3 Min. Read

How to Spot a Reverse Mortgage Scam

how to spot reverse mortgage scam

The FBI’s Internet Crimes Complaint Center reports that in 2020, people over the age of 60 lost about $1 billion due to fraud—$300 million more than the previous year. It’s proof that scammers are increasingly wily and successful. The list of schemes targeting older adults includes reverse mortgage scams. Because reverse mortgages are more complicated and counter-intuitive than traditional mortgages, they present an opportunity for unscrupulous lenders and others. Here’s how to protect yourself from a reverse mortgage scam. 

What Is a Legitimate Reverse Mortgage?

A reverse mortgage is a loan that lets qualified homeowners ages 62 and older take cash from their home’s equity while still living there. Converting that equity into a lump sum, line of credit or monthly payments allow you to enjoy the financial benefits of your home’s equity without selling the property. Of course, you need to meet all loan obligations as outlined in your loan agreement.

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How to Quickly Identify a Scam

In a nutshell, if a reverse mortgage offer sounds too good to be true, it probably is.

“Houses cost money, so promises of a free house are likely to be suspicious,” says Ann Martin, CreditDonkey’s director of operations.

Legitimate lenders won’t require a fee to get the process started or pressure you to take action. And, notes Carter Seuthe, CEO of Credit Summit, “Most damningly, if they explicitly tell you not to contact your current lender about this offer, [it may be] a scam.” 

How to Protect Yourself

One of the best ways to protect yourself from reverse mortgage scams is to make sure any lender you work with appears on the Federal Housing Authority’s (FHA) approved lender list if you are shopping for an FHA loan.

If you’re interested in a reverse mortgage, start with a lender you’re working with already to see if they offer reverse mortgages. If they don’t, they should be able to refer you to a reputable option.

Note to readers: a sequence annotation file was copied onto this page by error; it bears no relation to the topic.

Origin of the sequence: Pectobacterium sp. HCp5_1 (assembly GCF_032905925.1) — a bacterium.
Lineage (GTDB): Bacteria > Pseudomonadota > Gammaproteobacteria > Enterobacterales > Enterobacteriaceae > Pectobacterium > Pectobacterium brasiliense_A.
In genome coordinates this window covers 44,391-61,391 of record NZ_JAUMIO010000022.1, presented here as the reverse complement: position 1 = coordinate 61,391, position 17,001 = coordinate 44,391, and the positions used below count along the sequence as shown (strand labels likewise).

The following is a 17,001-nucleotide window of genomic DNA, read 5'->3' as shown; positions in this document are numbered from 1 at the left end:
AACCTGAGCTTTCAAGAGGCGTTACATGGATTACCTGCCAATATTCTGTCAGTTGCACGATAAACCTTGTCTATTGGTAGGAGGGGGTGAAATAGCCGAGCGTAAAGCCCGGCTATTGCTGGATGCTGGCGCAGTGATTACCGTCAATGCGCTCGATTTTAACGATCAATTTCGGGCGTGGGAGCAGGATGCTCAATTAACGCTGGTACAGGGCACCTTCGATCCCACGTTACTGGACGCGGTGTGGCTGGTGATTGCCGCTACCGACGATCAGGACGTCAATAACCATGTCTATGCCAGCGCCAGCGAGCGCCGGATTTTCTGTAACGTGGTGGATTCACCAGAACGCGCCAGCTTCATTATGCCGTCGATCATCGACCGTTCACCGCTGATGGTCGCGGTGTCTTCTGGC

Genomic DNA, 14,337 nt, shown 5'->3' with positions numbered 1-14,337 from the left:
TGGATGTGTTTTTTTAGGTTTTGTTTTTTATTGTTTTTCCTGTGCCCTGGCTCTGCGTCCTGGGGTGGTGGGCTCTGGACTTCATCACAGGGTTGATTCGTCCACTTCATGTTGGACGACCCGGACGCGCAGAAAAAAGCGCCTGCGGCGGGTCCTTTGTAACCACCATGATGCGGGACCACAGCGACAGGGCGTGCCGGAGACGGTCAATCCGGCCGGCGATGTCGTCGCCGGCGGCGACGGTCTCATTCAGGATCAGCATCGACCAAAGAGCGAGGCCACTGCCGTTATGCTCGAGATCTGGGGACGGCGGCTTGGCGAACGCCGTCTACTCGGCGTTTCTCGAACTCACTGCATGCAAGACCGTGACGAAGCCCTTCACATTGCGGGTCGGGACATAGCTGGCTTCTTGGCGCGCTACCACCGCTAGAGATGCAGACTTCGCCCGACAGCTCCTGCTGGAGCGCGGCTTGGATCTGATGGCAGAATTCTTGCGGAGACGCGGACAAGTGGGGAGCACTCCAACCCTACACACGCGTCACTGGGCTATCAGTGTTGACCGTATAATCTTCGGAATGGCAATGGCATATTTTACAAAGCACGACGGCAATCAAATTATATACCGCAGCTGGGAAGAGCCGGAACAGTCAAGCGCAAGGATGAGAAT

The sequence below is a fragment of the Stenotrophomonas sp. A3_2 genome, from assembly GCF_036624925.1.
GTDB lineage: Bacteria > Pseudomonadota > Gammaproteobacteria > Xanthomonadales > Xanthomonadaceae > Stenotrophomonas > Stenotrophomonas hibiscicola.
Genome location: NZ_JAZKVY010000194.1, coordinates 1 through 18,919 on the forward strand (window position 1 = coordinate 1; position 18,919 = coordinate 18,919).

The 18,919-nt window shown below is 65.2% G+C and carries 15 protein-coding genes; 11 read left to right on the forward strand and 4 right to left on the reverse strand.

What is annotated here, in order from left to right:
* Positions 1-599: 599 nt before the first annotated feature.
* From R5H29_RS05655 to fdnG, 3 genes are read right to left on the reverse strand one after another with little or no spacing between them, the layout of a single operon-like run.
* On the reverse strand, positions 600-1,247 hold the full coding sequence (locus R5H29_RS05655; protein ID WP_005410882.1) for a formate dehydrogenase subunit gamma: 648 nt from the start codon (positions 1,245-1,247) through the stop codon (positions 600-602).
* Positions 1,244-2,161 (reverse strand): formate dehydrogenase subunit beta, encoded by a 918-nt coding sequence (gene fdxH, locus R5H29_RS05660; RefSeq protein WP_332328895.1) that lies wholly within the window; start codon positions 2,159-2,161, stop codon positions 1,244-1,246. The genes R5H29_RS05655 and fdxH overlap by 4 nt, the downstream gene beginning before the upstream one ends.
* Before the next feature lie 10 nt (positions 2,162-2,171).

In addition, the Federal Bureau of Investigation ( FBI) offers the following tips for protecting yourself from scammers: 

  • Don’t respond to reverse mortgage advertisements. If you’d like to explore a reverse mortgage, look for an approved lender near you. 
  • Be suspicious of anyone claiming that you can own a home with no down payment.
  • Don’t sign anything that you do not fully understand.

Jake Hill, CEO of personal finance site DebtHammer, also recommends testing the boundaries. “Say you need some time to think or that you want to check your current lender’s terms first. If they get upset about these things, they’re trying to scam you,” he says.

Be Alert to These Common Scams

The U.S. Department of Housing and Urban Development (HUD) warns of the following frequently occurring scams: 

  • Contractors present unusually high estimates for home repairs or remodeling and encourage the senior homeowner to pay for the cost with proceeds from a reverse mortgage. They often take the money and run without providing the services. 
  • Scammers will sometimes require a fee for reverse mortgage counseling. Borrowers traditionally pay for the counseling to the advisor but not to the lender or loan officer.
  • Financial advisors try to convince seniors to use the lump sum option from a reverse mortgage to pay for an insurance policy or annuity that nets a high profit to the seller or for a “can’t miss” investment.

How to Report a Reverse Mortgage Scam

To report a scammer and help protect others from that individual or organization, contact: 

A reverse mortgage might be just what you need, but only if you understand what’s involved and work with an approved and reputable lender. And it’s always a good decision to consult with an independent financial adviser before making a major financial decision.